Impact of environmental pollution on human health

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Impact of environmental pollution on human health
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In polluted air there are: gases, dust, microorganisms. Gases present in the air are:

  • sulfur dioxide (SO2): irritates the upper respiratory tract, lungs, eyes;
  • carbon monoxide (CO): causes headaches and dizziness, nausea, vomiting, can cause death;
  • nitrogen oxides (NO and NO2): cause bronchitis and bronchiolitis.

Dusts, or fine particles, entering the bronchi and alveoli cause pneumoconiosis. Radioactive dust, created by nuclear explosions, mixes with the air and gets into the soil and plants. In this way, they contribute to the formation of cancer.

The problem is getting bigger as the world’s population grows

Microorganisms: bacteria, viruses, mold spores are the source of the occurrence of many infectious diseases, for example: smallpox, measles, pulmonary tuberculosis, rhinosinusitis, bronchitis. They also contribute to the occurrence of allergies, or sensitization.

Man, as a result of his activities leading to the improvement of living conditions, interferes greatly with the environment in which he lives. The problem is getting bigger as the world’s population grows. We need more and more living space. Unfortunately, the human economy almost always leads to rapid degradation of the environment. We only notice the situation when the threat begins to affect us as well.

The problem is getting bigger as the world's population growsDegradation of the natural environment takes place at different levels and depends on the type of human activity. Danger occurs when the environment is unable to cope with pollution on its own and is unable to return to its original shape.

From a spatial point of view, we distinguish:

  • local pollution, covering a small area
  • regional or national pollution,
  • global pollution, of the atmosphere, oceans, etc.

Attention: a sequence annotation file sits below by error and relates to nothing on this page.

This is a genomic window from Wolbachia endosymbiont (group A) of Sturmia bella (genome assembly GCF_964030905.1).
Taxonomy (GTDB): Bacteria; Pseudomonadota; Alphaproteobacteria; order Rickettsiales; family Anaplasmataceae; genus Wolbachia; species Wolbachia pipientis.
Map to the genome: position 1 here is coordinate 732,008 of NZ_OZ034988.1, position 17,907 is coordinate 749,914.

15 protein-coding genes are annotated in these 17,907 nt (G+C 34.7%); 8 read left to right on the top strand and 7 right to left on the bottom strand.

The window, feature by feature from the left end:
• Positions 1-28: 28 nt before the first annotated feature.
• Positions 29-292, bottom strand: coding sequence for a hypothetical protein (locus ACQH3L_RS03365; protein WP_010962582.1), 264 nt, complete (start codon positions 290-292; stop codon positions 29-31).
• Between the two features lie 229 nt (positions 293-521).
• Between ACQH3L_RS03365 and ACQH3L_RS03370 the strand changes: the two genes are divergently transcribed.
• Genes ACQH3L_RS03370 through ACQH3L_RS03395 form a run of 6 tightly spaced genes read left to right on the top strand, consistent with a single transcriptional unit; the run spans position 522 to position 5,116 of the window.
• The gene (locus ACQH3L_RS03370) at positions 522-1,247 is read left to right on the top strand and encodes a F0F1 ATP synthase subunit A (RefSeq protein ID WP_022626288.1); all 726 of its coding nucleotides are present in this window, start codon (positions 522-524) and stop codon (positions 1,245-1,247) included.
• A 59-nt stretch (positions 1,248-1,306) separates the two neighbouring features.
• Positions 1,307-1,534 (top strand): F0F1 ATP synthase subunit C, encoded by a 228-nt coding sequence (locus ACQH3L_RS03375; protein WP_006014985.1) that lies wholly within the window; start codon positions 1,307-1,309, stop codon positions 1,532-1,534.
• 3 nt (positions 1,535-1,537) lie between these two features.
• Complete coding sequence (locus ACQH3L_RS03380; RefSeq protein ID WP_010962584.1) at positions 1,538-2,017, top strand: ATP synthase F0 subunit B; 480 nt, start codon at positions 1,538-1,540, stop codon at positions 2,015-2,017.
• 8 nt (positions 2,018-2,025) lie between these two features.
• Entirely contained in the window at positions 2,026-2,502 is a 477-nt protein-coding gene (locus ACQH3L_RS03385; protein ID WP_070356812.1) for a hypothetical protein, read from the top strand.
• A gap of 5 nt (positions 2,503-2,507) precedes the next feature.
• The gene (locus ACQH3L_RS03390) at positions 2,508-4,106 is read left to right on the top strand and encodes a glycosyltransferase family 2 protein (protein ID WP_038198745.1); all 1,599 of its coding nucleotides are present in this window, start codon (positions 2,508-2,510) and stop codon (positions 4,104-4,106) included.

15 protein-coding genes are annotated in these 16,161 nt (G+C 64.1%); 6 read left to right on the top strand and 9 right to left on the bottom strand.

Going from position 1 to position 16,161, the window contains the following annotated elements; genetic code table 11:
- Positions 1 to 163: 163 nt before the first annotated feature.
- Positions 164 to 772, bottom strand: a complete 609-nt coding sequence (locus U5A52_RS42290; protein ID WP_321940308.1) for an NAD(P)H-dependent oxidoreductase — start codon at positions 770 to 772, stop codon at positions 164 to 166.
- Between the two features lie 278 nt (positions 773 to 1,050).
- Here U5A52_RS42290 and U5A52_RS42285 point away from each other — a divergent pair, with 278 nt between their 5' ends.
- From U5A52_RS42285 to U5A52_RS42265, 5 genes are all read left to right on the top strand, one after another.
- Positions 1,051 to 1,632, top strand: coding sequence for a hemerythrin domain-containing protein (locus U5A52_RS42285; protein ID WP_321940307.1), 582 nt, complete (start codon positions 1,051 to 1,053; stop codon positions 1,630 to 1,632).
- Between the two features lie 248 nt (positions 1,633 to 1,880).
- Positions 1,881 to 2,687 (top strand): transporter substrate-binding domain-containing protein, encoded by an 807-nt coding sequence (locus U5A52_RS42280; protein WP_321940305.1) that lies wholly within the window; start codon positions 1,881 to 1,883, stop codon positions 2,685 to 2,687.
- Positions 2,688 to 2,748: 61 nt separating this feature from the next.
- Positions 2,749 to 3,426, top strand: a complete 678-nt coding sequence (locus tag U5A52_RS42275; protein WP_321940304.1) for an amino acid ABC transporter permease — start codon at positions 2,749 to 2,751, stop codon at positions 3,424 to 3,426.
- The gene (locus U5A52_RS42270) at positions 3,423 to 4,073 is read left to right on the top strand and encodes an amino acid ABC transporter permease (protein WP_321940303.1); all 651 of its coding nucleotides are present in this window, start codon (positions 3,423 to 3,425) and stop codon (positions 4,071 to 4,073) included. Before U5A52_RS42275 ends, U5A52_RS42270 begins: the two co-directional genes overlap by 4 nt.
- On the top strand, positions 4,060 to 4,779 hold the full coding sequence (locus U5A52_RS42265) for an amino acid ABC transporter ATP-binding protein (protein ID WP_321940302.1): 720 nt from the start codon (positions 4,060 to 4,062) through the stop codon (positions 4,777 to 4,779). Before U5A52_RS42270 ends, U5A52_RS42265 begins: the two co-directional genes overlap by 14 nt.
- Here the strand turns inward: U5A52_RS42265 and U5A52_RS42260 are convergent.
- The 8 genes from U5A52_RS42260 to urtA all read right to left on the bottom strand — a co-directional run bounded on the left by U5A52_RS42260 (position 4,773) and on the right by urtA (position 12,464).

The intensity of human interference also depends on the type of environment. There are 3 main types: Areas of large agglomerations and urban and industrial conurbations, here the environment is not present at all, such areas are characterized by the highest degree of pollution and degradation of nature.

Agricultural, forest and recreational regions, there is less degradation here, however, problems may arise as a result of excessive chemicalization of agriculture, Areas uninhabited and undeveloped by man ( anekumena), they are the least altered by man, preserved natural character, such areas are often legally protected.

In large urban-industrial agglomerations, the environment is contaminated mainly by industrial pollution and also by municipal pollution and pollution from automobile transport. All elements of the environment, relief, soils, waters, vegetation and the animal world are distorted and threatened.

They come from both large power

Airborne dust from the chimneys of industrial plants often contains heavy metals. Most emitted are sulfur compounds, nitrogen compounds and carbon dioxide involved in the greenhouse effect. These pollutants result from the combustion processes of energy resources such as coal and lignite, and to a lesser extent natural gas. They come from both large power plants and combined heat and power plants and from individual farms and small boiler plants. Their range depends on many factors, the height of the chimney (the higher the pollutants reach further), weather conditions, terrain. vegetation cover.

Another very big threat to the environment is municipal and industrial wastewater discharged into surface waters. In Poland, only 60% of wastewater is pretreated, with the remainder going directly into surface waters. Most wastewater is produced by large urban agglomerations such as Warsaw.

We have led to the disastrous situation of our rivers and lakes. In the 1960s, about 25% of our waters belonged to the first class of purity, while as early as 1987, no waters in our country were found that could qualify for the first class of purity.

Very great damage mainly to the relief is caused by the mining industry and especially its open-pit variety. Open-pit mines often occupy huge areas. As a result of mining, the natural landscape is completely altered. Numerous heaps are created, and water relations in the area are also disturbed. Water is pumped out of the resulting depression all the time, the groundwater table is lowered and a so-called depression funnel is formed. This reflects negatively on the vegetation cover. The surrounding wells are drying up.

The problem is getting bigger as the world's population growsThe impact of pollution on plants manifests itself in the disappearance of some species that are unable to adapt to changed environmental conditions. They are displaced by plants with better and faster adaptation. There are permanent changes in both natural and anthropogenic ecosystems.

Living in large cities, we are exposed to another threat – noise. Its sources are primarily traffic, television, industrial plants, road works. Noise of sufficiently high intensity is very harmful to our body. Already at an exposure equal to 30 Db, a psychophysiological reaction is noticeable in some, 90 Db causes weakness and hearing loss, while 120 Db leads to mechanical hearing damage.